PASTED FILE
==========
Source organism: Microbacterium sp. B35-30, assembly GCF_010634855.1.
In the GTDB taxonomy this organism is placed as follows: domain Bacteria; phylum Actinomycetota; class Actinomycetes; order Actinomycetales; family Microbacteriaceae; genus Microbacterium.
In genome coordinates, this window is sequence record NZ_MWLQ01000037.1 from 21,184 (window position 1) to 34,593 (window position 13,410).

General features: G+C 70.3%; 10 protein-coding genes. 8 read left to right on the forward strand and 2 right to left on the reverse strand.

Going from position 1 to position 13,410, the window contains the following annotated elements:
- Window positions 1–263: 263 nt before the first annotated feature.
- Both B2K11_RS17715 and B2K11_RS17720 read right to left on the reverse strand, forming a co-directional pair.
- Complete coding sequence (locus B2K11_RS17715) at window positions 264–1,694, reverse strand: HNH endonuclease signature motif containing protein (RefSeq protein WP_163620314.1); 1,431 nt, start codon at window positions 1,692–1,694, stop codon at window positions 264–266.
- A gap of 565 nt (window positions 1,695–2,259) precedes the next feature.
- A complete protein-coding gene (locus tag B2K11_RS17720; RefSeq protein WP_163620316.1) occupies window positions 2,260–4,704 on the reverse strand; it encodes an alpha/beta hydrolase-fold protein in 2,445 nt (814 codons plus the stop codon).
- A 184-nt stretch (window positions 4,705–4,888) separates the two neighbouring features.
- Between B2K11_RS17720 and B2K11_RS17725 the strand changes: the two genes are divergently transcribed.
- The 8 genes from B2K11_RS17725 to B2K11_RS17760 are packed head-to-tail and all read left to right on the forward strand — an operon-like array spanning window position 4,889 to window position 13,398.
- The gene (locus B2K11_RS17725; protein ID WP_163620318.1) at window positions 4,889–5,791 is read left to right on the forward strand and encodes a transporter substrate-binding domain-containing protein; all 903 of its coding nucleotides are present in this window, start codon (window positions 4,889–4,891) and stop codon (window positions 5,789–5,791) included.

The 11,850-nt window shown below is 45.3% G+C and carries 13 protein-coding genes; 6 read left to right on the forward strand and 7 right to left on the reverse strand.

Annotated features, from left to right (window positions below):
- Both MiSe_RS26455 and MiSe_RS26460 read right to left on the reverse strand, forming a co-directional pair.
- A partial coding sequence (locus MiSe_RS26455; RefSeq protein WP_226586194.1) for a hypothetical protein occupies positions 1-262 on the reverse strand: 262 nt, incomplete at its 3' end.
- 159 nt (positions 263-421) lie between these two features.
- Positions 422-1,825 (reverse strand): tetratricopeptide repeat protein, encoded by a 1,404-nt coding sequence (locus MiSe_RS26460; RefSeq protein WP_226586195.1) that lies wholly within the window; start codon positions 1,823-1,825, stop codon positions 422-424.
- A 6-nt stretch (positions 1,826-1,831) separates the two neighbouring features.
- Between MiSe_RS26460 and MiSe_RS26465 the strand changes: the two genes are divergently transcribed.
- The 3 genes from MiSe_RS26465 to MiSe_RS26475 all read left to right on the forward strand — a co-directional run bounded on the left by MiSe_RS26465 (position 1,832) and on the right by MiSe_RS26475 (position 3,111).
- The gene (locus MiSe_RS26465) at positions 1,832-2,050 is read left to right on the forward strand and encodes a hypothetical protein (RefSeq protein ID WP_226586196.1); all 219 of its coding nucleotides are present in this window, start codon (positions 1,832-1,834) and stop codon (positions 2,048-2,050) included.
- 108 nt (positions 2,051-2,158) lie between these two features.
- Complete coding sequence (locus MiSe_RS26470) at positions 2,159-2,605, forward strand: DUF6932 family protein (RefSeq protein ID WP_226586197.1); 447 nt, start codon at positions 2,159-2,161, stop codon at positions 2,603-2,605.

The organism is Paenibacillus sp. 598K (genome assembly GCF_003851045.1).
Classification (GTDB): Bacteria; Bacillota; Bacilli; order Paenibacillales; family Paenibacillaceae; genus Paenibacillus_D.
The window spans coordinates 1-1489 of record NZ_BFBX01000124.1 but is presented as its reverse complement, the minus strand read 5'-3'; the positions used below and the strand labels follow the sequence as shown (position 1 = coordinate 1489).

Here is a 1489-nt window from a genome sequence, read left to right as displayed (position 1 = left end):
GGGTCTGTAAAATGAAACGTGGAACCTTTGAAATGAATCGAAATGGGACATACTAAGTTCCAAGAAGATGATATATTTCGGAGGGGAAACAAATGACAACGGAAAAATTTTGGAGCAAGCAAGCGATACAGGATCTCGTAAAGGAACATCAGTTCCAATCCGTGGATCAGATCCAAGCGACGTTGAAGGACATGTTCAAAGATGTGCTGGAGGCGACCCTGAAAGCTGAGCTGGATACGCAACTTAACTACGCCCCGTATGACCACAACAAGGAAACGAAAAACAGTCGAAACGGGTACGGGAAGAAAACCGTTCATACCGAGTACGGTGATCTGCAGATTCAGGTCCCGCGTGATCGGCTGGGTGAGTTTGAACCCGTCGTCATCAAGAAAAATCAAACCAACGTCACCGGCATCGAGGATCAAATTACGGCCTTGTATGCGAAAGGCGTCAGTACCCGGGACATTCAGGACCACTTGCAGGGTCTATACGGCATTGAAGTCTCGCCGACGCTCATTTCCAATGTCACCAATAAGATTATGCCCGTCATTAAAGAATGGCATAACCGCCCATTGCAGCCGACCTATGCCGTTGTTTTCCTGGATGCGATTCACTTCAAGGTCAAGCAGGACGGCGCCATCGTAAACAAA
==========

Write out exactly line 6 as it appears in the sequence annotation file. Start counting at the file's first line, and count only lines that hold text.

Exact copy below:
- Window positions 1–263: 263 nt before the first annotated feature.